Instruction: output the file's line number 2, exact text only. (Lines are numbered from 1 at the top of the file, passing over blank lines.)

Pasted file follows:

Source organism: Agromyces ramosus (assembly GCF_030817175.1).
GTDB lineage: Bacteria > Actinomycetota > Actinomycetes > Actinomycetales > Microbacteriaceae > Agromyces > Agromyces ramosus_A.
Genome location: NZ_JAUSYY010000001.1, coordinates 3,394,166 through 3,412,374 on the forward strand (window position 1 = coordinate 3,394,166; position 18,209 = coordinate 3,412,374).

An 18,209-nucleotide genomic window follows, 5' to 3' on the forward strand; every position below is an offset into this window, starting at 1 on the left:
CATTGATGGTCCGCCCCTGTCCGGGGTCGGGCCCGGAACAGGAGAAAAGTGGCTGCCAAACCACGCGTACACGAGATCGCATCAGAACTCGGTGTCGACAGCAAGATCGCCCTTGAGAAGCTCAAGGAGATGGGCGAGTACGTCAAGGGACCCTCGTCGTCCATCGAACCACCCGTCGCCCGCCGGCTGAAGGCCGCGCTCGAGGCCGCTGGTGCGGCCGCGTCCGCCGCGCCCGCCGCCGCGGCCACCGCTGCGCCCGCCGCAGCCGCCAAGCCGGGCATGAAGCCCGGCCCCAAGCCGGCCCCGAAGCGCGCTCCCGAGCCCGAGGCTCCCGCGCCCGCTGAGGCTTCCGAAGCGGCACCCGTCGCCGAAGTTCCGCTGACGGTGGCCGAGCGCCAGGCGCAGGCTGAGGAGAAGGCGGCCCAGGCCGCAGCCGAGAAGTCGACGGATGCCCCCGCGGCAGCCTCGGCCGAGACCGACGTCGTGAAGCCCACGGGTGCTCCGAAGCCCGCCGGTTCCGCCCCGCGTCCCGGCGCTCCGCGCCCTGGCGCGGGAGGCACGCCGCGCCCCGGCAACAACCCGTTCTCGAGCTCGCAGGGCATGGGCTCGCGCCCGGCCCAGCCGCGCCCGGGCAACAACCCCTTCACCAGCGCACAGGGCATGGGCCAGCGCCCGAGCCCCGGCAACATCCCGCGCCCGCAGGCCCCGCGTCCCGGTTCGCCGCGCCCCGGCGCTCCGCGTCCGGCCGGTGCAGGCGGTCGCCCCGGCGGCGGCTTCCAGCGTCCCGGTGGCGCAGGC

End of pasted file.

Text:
GTDB lineage: Bacteria > Actinomycetota > Actinomycetes > Actinomycetales > Microbacteriaceae > Agromyces > Agromyces ramosus_A.